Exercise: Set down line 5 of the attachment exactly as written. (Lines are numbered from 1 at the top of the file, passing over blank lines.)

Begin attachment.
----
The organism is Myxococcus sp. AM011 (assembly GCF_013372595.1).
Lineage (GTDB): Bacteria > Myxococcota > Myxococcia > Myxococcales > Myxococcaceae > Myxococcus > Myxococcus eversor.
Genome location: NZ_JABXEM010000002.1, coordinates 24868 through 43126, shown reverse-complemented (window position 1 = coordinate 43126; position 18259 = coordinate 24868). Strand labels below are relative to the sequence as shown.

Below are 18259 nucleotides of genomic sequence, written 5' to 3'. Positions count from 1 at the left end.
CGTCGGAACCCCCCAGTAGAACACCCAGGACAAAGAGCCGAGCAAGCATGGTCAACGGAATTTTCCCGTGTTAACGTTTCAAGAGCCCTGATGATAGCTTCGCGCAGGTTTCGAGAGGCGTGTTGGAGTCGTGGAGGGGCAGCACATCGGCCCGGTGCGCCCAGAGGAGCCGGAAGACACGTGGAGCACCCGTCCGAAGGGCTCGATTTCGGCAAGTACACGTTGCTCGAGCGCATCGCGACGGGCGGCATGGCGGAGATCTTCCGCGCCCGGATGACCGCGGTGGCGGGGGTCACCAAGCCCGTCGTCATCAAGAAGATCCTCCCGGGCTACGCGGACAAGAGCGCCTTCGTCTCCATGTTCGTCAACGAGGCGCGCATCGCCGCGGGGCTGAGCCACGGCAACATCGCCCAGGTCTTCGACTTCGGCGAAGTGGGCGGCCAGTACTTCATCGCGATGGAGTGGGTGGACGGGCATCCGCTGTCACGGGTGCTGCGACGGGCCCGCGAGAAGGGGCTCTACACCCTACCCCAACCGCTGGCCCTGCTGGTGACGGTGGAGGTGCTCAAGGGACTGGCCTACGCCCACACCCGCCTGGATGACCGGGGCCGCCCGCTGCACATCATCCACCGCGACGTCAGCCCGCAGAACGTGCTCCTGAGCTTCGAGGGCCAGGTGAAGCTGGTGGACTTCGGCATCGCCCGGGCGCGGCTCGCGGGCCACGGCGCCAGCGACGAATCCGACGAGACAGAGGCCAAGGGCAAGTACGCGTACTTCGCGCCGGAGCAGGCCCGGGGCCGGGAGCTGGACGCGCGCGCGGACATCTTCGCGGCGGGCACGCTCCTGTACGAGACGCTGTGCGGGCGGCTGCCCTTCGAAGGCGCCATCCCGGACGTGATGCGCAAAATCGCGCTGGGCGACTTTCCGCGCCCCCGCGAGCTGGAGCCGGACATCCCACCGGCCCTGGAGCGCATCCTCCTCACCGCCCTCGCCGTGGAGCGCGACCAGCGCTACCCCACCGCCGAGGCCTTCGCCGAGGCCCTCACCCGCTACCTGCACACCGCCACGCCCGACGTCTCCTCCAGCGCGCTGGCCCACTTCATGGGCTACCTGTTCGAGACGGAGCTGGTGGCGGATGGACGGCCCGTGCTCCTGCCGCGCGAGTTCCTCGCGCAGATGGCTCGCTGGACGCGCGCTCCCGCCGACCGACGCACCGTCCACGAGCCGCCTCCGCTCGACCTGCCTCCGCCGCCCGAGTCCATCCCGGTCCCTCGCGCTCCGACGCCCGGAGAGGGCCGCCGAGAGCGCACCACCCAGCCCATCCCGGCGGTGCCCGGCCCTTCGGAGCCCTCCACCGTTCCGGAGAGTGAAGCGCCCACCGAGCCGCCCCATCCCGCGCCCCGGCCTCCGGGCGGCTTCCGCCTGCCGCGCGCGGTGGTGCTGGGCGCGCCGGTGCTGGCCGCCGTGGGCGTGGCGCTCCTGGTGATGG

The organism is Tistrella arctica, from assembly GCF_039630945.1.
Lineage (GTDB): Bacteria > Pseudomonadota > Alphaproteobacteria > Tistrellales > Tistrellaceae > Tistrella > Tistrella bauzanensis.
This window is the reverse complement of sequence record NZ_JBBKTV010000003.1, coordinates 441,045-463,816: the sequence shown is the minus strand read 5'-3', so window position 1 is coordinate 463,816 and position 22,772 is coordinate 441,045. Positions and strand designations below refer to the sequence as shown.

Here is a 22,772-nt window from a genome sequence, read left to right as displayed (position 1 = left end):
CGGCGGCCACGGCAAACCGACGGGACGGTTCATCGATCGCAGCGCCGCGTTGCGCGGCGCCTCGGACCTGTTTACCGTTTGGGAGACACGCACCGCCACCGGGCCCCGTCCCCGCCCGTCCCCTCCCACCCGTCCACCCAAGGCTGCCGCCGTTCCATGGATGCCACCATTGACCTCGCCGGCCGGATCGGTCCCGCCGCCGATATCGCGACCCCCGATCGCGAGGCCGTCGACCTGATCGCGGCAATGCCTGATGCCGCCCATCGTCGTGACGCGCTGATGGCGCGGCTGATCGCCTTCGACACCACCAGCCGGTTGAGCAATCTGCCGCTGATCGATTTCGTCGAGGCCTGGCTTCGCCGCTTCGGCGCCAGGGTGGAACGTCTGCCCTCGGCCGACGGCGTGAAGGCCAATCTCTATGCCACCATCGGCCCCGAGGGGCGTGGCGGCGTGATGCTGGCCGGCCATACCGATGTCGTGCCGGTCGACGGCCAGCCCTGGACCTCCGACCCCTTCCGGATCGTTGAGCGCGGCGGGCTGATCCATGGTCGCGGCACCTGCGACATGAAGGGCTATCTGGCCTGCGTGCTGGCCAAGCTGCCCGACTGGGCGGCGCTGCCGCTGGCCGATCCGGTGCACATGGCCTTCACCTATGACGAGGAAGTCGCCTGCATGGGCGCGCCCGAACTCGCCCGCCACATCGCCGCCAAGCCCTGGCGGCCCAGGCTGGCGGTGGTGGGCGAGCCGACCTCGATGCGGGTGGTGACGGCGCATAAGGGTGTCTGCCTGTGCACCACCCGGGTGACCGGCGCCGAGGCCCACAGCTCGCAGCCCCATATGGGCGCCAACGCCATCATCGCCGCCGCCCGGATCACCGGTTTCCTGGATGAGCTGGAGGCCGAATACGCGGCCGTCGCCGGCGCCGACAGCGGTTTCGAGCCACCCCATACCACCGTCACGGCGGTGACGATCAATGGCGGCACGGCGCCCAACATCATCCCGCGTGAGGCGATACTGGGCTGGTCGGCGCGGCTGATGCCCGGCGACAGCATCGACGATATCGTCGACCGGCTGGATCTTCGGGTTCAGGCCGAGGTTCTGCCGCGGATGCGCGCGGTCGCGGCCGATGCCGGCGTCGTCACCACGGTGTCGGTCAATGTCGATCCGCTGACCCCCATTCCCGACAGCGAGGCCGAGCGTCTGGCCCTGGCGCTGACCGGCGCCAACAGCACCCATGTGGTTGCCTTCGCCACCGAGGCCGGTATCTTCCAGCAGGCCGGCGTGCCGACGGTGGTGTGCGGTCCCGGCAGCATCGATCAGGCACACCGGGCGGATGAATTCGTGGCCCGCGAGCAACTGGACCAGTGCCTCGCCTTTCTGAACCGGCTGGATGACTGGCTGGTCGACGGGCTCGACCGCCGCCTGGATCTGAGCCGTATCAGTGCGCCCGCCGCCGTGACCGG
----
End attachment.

CGTCGGAACCCCCCAGTAGAACACCCAGGACAAAGAGCCGAGCAAGCATGGTCAACGGAATTTTCCCGTGTTAACGTTTCAAGAGCCCTGATGATAGCTTCGCGCAGGTTTCGAGAGGCGTGTTGGAGTCGTGGAGGGGCAGCACATCGGCCCGGTGCGCCCAGAGGAGCCGGAAGACACGTGGAGCACCCGTCCGAAGGGCTCGATTTCGGCAAGTACACGTTGCTCGAGCGCATCGCGACGGGCGGCATGGCGGAGATCTTCCGCGCCCGGATGACCGCGGTGGCGGGGGTCACCAAGCCCGTCGTCATCAAGAAGATCCTCCCGGGCTACGCGGACAAGAGCGCCTTCGTCTCCATGTTCGTCAACGAGGCGCGCATCGCCGCGGGGCTGAGCCACGGCAACATCGCCCAGGTCTTCGACTTCGGCGAAGTGGGCGGCCAGTACTTCATCGCGATGGAGTGGGTGGACGGGCATCCGCTGTCACGGGTGCTGCGACGGGCCCGCGAGAAGGGGCTCTACACCCTACCCCAACCGCTGGCCCTGCTGGTGACGGTGGAGGTGCTCAAGGGACTGGCCTACGCCCACACCCGCCTGGATGACCGGGGCCGCCCGCTGCACATCATCCACCGCGACGTCAGCCCGCAGAACGTGCTCCTGAGCTTCGAGGGCCAGGTGAAGCTGGTGGACTTCGGCATCGCCCGGGCGCGGCTCGCGGGCCACGGCGCCAGCGACGAATCCGACGAGACAGAGGCCAAGGGCAAGTACGCGTACTTCGCGCCGGAGCAGGCCCGGGGCCGGGAGCTGGACGCGCGCGCGGACATCTTCGCGGCGGGCACGCTCCTGTACGAGACGCTGTGCGGGCGGCTGCCCTTCGAAGGCGCCATCCCGGACGTGATGCGCAAAATCGCGCTGGGCGACTTTCCGCGCCCCCGCGAGCTGGAGCCGGACATCCCACCGGCCCTGGAGCGCATCCTCCTCACCGCCCTCGCCGTGGAGCGCGACCAGCGCTACCCCACCGCCGAGGCCTTCGCCGAGGCCCTCACCCGCTACCTGCACACCGCCACGCCCGACGTCTCCTCCAGCGCGCTGGCCCACTTCATGGGCTACCTGTTCGAGACGGAGCTGGTGGCGGATGGACGGCCCGTGCTCCTGCCGCGCGAGTTCCTCGCGCAGATGGCTCGCTGGACGCGCGCTCCCGCCGACCGACGCACCGTCCACGAGCCGCCTCCGCTCGACCTGCCTCCGCCGCCCGAGTCCATCCCGGTCCCTCGCGCTCCGACGCCCGGAGAGGGCCGCCGAGAGCGCACCACCCAGCCCATCCCGGCGGTGCCCGGCCCTTCGGAGCCCTCCACCGTTCCGGAGAGTGAAGCGCCCACCGAGCCGCCCCATCCCGCGCCCCGGCCTCCGGGCGGCTTCCGCCTGCCGCGCGCGGTGGTGCTGGGCGCGCCGGTGCTGGCCGCCGTGGGCGTGGCGCTCCTGGTGATGG